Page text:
Saturday, 1 September 2012

Late thoughts on the ten-step podium.

(I arrive somewhat late to the discussion because I was having a wonderful time travelling around the east of the USA. Consider this a tardy late answer to Sight and Sound's poll. Or a tardy answer to Girish)

2012, when film culture reached a turning point and failed to turn. There is no doubt that there was, for many people, a hint of triumphalism in the fact that Citizen Kane had been toppled off its seat, yet any cry of victory was overwhelmingly, and correctly, overshadowed by the almost complete lack of any other change in the rest of the canon. Dziga Vertov's entry into the top 10 is the one event of note in a list that is otherwise dispiritingly similar to the previous one. And though it is bracing to see such a free, adventurous film make it into the top 10, it is somewhat damning that the only avant-garde that can «make it in» is an avant-garde that is eighty years old.
Now, why is what happens in the Sight and Sound poll noteworthy? If its status as the canon certainly matters, what made it interesting this time round was the notable changes in film culture in the past ten years. Had DVDs, internet, film blogging, greater consciousness on a wide scale of non-western/mainstream etc really made a difference? It would seem instead that so far the transformations in film culture have been, paradoxically, too effective in opening up the field to transform it quite yet. The lists, as they can be perused on the internet, are a treasure-trove, joyously opening up paths for multiple discoveries and re-evaluations, leading from one bafflement to the next, through an endless chain of cross-links and inter-connections that draw such a rich canvas of cinema that it would seem churlish to complain. Yet this is something else already: a look at the individual choices, whose multiplicity draws a far more compelling and complex picture of cinema than what the whole exercise nevertheless is: the controversial, but ultimately inescapable problem of the canon.
The opposition of the two seems to lead straight into a dead end: on one hand, the consensus of the established ten, their place more or less guaranteed by the security of numbers. On the other, the proliferation of films nominated one, two, maybe ten times, each of them a discovery and a marker of individual taste, but because of the singularity and the anti-canonical impulse underlying their choice incapable of unseating the established masterworks (for none of the films in the top ten is even remotely undeserving of the status). That this might be a perverse effect of our film culture as it stands is not false per se (what is acclaimed is visible), but somewhat beside the point: the individual list takes a stand, but the stand depends on its individuality, and becomes thus incapable of offering an alternative canon.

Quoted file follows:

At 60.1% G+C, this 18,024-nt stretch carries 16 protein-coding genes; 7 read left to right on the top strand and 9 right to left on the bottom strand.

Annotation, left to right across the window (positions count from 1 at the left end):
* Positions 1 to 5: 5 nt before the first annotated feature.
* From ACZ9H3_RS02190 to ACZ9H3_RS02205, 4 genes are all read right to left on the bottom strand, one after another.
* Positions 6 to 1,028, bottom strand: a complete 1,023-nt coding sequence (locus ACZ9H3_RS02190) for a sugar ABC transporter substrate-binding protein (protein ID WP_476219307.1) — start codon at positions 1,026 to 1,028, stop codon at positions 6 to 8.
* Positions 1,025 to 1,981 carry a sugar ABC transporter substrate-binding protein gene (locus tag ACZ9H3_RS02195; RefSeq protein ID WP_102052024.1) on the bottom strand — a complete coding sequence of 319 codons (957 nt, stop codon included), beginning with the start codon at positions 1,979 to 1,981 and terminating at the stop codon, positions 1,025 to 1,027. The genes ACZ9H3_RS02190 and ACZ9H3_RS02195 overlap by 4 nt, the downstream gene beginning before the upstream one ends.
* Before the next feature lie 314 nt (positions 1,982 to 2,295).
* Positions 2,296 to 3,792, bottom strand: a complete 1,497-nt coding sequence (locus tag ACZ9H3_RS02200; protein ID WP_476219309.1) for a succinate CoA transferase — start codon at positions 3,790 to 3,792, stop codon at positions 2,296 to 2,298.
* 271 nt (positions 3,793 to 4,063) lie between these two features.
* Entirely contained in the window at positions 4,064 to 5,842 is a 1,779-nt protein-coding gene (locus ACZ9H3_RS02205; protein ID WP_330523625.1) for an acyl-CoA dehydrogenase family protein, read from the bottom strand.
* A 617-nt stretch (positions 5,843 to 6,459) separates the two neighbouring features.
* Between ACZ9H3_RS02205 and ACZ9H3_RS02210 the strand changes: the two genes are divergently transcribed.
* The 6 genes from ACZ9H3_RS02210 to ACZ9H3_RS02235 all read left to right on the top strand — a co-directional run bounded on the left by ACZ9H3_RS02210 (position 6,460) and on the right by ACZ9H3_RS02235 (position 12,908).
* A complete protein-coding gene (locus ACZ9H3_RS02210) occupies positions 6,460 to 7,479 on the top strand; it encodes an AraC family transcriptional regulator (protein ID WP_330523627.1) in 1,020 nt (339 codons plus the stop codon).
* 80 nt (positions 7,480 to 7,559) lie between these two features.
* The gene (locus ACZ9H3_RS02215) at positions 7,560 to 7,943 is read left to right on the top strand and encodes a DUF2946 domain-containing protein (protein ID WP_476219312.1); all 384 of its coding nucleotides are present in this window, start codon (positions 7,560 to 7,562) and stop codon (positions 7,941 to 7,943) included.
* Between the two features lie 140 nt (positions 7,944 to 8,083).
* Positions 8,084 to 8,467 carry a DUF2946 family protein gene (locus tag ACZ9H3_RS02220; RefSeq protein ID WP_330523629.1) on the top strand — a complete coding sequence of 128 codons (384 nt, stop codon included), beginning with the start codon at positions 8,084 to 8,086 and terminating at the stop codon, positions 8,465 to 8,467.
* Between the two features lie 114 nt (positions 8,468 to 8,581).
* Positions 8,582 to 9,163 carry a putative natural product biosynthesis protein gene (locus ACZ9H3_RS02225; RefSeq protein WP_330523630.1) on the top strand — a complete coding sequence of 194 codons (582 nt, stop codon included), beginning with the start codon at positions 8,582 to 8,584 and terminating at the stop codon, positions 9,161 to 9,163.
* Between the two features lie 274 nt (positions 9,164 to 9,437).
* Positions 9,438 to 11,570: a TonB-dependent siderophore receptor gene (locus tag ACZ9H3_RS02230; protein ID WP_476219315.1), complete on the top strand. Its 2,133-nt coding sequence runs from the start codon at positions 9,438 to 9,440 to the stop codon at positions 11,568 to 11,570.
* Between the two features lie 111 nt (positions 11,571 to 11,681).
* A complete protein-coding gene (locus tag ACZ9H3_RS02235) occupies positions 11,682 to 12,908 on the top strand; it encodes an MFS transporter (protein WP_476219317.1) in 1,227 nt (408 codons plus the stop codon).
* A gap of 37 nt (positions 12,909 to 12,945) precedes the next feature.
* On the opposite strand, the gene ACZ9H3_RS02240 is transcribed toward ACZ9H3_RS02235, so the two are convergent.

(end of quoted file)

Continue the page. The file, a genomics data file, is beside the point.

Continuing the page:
All of which is fine, as far as it goes. It even leads to much merriment: take Ignatiy Vishnevetsky's list and the method used to make it. Yet it also leads to the thorny problem of the established canon: if each list is its individual entity, then from where does the new canon emerge? If the aim of the new participants (bloggers, younger critics...) is to redraw the map of cinema, to expand it, to shift the way we perceive film history, then it is necessary to offer this new map. In classical Gramscian terms: discrediting a prevailing view is not enough, if one does not have a contending view to oppose to it. Practically: what is the image of cinema that we are fighting for?
This, of course, brings us back to the aim of the whole exercise: for those participants who wish to offer a new view of cinema, what meaning does one's individual list have? Is one trying to unseat the old consensus, or merely offering a new square in a mosaic where, paradoxically, each little bit is beautiful but the total matters very little? But then, if one does not care about the general picture; if what matters is cinema in its totality, not the image of cinema that emerges from one's choice; if the idea of restricting oneself to ten films is anathema; then why take part at all? Either one does seek to create a new consensus, to promote what one hopes is a richer view of cinema, with all the sacrifices it entails: using totemic films (cf. Nicole Brenez's comments, which shows an awareness of the problems this kind of list creates, but an acceptance of their necessity) that represent others; selecting, as Zach Campbell suggested a while back, sustainability rather than originality as a criterion (less sexy, sadly)... Or one goes for originality, hoping that the individual list will somehow matter, that people will make the effort because they share the same outlook, but accepting that the established canon will stand by sheer force of inertia. Either the list is made with an eye to a new canon, or the established canon stands. Have we, then, reached a critical juncture: the canon might as well stand, because it has stopped mattering?

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